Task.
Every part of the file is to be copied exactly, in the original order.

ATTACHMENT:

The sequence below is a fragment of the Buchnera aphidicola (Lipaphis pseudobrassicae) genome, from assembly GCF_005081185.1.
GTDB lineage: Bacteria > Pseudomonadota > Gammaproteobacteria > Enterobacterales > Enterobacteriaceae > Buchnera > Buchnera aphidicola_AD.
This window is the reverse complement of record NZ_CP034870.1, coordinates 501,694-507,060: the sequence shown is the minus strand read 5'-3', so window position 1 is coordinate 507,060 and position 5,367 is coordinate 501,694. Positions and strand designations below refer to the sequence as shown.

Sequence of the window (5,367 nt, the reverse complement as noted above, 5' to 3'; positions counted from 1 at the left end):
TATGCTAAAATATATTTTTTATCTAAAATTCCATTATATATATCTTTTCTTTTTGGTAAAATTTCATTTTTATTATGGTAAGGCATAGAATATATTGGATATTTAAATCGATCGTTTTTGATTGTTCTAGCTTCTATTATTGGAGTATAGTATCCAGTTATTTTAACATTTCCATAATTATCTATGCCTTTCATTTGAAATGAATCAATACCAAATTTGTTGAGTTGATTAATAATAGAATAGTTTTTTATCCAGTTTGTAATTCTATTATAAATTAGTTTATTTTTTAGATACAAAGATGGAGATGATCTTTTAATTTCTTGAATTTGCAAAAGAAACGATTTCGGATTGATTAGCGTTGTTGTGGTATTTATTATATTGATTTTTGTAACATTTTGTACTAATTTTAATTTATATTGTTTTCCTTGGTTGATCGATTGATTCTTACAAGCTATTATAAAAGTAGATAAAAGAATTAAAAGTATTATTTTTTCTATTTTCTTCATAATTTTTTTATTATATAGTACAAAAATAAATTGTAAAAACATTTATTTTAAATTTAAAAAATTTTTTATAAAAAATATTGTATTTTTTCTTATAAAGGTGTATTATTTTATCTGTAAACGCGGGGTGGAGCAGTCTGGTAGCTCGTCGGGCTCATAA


The sequence below is a fragment of the Buchnera aphidicola (Lipaphis pseudobrassicae) genome, from assembly GCF_005081185.1.
GTDB lineage: Bacteria > Pseudomonadota > Gammaproteobacteria > Enterobacterales > Enterobacteriaceae > Buchnera > Buchnera aphidicola_AD.
This window is the reverse complement of record NZ_CP034870.1, coordinates 501,694-507,060: the sequence shown is the minus strand read 5'-3', so window position 1 is coordinate 507,060 and position 5,367 is coordinate 501,694. Positions and strand designations below refer to the sequence as shown.

Sequence of the window (5,367 nt, the reverse complement as noted above, 5' to 3'; positions counted from 1 at the left end):
TATGCTAAAATATATTTTTTATCTAAAATTCCATTATATATATCTTTTCTTTTTGGTAAAATTTCATTTTTATTATGGTAAGGCATAGAATATATTGGATATTTAAATCGATCGTTTTTGATTGTTCTAGCTTCTATTATTGGAGTATAGTATCCAGTTATTTTAACATTTCCATAATTATCTATGCCTTTCATTTGAAATGAATCAATACCAAATTTGTTGAGTTGATTAATAATAGAATAGTTTTTTATCCAGTTTGTAATTCTATTATAAATTAGTTTATTTTTTAGATACAAAGATGGAGATGATCTTTTAATTTCTTGAATTTGCAAAAGAAACGATTTCGGATTGATTAGCGTTGTTGTGGTATTTATTATATTGATTTTTGTAACATTTTGTACTAATTTTAATTTATATTGTTTTCCTTGGTTGATCGATTGATTCTTACAAGCTATTATAAAAGTAGATAAAAGAATTAAAAGTATTATTTTTTCTATTTTCTTCATAATTTTTTTATTATATAGTACAAAAATAAATTGTAAAAACATTTATTTTAAATTTAAAAAATTTTTTATAAAAAATATTGTATTTTTTCTTATAAAGGTGTATTATTTTATCTGTAAACGCGGGGTGGAGCAGTCTGGTAGCTCGTCGGGCTCATAA